Perennials: What are they and how to grow them?

Gardening is a great way to relax and enjoy some ‘me’ time, and if you’re looking to transform your garden or even just pick up a new hobby, YouGarden has all the tips and tricks you need.

Perennials are a great and easy way to add a pop of color to your garden, being both easy to grow and care for.

So if you’re looking to add some perennials to your garden but don’t know where to start, you’ve come to the right place.

What are perennials?

Perennials are a type of plant that live for more than two years.

They grow and bloom during the spring and summer months then die back during the autumn and winter months, before returning again in the spring.

These are opposed to annuals that only bloom for one season.

How to grow and care for perennials

Perennials are supplied either as plug plants or small potted pants.

You can plant grown-on plants into beds, borders or containers. YouGarden recommends larger diameter pots of 25cm or more to allow them to grow over the years.

If growing in the border, space the plants out around 45cm apart so they have enough room to grow for maximum impact.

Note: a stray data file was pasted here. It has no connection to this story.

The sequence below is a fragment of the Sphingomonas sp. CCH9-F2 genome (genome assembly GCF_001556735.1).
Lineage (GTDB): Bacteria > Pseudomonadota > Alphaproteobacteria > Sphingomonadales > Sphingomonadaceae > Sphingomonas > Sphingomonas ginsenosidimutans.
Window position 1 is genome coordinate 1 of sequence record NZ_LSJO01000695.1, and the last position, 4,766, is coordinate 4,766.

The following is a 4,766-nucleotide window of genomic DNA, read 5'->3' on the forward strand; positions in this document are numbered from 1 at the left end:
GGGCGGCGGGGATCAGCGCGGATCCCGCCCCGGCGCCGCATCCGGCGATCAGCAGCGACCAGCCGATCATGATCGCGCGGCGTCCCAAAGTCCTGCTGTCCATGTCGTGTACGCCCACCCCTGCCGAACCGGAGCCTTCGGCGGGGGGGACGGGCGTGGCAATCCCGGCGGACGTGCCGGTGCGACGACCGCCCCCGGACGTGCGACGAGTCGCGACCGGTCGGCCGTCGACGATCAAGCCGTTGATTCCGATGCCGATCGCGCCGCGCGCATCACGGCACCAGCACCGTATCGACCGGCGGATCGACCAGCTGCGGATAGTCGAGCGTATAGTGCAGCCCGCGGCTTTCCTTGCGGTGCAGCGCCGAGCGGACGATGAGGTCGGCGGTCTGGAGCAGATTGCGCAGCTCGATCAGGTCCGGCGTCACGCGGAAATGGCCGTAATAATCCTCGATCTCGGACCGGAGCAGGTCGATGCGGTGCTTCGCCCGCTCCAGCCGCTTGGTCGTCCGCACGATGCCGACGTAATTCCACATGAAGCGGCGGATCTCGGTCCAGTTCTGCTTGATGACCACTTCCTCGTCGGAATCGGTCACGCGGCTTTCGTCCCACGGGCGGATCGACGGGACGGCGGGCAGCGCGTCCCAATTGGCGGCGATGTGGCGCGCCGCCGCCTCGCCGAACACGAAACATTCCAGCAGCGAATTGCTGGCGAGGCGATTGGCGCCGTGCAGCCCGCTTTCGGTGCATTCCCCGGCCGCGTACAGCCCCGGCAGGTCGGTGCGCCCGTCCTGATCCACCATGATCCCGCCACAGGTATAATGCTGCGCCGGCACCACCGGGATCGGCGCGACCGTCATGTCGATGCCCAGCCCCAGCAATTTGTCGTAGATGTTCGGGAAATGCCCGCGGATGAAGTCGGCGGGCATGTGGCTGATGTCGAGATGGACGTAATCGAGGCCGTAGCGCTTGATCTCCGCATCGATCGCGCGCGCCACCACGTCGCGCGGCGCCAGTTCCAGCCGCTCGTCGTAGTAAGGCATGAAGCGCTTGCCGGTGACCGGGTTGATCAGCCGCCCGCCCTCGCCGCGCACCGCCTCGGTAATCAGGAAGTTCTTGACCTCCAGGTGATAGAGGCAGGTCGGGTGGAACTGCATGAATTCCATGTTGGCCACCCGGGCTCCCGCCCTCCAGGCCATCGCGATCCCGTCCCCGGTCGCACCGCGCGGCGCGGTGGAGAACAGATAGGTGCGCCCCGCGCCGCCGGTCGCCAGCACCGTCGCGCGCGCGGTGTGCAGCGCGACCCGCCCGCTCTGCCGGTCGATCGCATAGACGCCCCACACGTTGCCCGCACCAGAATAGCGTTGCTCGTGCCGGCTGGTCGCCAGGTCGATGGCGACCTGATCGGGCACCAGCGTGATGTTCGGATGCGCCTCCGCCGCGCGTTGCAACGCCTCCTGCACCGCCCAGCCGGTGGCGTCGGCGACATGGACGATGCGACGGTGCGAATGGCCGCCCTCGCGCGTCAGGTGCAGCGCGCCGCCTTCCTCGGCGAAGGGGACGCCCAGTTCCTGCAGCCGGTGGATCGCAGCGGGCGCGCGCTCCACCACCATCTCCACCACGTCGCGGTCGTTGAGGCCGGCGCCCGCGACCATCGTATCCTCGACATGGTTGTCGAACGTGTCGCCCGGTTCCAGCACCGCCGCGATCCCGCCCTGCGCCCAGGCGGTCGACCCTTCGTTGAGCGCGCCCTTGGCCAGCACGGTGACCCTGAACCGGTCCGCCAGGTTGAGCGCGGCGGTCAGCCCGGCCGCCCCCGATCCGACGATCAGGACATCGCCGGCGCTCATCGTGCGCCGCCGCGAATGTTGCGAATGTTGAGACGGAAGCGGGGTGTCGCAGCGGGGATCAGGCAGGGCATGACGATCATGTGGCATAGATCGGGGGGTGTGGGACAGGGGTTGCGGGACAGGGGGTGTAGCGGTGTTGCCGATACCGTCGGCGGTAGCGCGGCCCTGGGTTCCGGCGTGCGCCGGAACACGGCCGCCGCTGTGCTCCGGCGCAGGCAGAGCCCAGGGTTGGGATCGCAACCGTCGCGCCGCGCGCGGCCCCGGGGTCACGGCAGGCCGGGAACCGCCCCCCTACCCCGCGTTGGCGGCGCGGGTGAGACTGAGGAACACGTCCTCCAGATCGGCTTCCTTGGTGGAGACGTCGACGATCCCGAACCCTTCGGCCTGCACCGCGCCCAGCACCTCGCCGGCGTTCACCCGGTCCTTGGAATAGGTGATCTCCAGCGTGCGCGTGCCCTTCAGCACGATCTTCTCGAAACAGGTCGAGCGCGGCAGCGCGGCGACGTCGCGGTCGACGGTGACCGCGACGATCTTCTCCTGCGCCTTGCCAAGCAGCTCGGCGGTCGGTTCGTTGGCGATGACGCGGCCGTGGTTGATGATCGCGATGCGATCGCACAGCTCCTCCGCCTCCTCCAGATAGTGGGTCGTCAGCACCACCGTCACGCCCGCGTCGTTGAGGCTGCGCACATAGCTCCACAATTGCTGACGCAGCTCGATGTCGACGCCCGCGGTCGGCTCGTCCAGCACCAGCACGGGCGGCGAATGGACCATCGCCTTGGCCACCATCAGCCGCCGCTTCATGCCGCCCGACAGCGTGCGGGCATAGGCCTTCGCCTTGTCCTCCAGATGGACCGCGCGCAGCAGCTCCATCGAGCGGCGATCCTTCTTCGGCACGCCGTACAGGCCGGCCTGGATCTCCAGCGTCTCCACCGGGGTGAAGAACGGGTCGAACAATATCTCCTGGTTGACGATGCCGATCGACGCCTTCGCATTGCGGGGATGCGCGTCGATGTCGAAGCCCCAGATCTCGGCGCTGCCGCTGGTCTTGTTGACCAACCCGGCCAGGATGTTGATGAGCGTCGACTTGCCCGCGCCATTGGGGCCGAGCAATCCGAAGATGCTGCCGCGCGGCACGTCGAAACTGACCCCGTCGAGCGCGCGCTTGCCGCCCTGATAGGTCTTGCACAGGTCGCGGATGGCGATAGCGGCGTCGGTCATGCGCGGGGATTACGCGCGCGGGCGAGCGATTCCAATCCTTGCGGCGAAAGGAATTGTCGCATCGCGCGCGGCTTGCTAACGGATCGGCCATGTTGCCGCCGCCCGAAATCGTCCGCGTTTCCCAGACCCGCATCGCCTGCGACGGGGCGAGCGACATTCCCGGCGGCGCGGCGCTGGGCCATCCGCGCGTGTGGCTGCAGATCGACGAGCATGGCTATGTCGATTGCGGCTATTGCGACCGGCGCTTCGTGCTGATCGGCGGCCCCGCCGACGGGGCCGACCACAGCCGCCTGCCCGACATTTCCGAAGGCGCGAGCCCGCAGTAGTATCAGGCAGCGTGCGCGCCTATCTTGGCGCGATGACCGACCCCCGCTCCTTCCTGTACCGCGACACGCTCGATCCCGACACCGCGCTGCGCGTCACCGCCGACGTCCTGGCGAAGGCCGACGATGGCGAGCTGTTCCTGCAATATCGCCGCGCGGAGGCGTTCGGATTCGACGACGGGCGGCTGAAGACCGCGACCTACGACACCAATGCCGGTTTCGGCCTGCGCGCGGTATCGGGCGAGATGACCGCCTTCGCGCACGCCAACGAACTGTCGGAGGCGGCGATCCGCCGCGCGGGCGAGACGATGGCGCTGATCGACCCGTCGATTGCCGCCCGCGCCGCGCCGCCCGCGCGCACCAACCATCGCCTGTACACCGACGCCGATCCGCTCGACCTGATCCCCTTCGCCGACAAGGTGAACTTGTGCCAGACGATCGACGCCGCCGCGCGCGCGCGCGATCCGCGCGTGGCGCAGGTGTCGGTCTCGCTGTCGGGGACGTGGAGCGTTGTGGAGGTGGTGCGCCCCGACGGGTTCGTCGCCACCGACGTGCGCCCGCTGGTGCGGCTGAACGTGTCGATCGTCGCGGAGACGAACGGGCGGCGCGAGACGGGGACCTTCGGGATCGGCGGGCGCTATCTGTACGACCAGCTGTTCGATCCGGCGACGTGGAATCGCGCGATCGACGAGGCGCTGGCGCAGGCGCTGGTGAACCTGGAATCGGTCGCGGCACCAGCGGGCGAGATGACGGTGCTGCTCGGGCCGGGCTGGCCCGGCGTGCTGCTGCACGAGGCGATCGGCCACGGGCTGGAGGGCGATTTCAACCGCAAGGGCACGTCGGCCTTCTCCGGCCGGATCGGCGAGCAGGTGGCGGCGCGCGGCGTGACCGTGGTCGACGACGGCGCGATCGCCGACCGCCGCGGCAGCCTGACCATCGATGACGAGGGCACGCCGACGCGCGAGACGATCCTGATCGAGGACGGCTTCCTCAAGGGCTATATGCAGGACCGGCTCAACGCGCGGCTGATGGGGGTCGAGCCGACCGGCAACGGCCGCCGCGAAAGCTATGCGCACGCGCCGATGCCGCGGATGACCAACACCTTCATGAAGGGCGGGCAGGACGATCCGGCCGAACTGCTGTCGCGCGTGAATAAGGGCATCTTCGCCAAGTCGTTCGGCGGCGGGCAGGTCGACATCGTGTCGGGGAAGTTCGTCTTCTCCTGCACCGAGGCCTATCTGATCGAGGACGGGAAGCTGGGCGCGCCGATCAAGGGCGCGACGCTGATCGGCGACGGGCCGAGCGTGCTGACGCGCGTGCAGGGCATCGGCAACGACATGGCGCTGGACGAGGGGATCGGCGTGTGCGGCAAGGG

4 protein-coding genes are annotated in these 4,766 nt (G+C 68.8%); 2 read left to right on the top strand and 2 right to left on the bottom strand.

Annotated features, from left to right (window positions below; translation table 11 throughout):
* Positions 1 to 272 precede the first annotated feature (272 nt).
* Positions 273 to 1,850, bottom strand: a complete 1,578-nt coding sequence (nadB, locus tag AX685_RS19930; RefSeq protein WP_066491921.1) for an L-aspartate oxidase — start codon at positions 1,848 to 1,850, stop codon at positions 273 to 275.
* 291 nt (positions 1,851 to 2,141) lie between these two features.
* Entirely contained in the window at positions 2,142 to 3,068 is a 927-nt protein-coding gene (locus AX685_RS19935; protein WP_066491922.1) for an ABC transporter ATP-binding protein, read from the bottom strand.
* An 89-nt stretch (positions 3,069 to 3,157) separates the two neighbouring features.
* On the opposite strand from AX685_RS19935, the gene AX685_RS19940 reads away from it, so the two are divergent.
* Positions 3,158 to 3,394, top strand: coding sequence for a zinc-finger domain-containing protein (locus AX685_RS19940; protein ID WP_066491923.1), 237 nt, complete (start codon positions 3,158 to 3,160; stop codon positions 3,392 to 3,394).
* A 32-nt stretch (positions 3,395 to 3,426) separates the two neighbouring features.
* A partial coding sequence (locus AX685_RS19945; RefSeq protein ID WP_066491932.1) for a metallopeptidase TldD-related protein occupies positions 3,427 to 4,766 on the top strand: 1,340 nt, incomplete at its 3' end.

Plant using good quality compost such as YouGarden’s Premium Professional mix, mixed with soil.

If you have clay soil it is worth adding some sand/grit to aid drainage. Add some organic fertiliser, such as Fish Blood and Bone or well-rotted organic matter to aid growth.

Keep perennials well-watered during hot or dry spells, but don’t overwater them in wetter weather. Apply a light mulch and feed in early spring.

YouGarden recommends cutting perennials back in order to keep them neat and tidy. This also improves their flowering potential.

You can cut them back in either autumn or spring.

Cutting back in autumn will make your garden look tidy for winter, but it removes height and structure – which you may want to keep for winter interest, and also to provide shelter for wildlife – in which case cut back in spring.

YouGarden recommends leaving less-hardy perennials (such as Penstemon) until the Spring. This is so the old stems and foliage can protect the crown of the plant from the worst frosts.

When cutting back in spring, cut close to the “crown” of the plant. Take great care to make sure you do not remove any new shoots or damage the crown.

The “Chelsea Chop” is often done to taller perennials, this will improve branching and flowering. This will be done at the time of the Chelsea Flower.

For more information on perennials and to order your plants, visit the YouGarden website.

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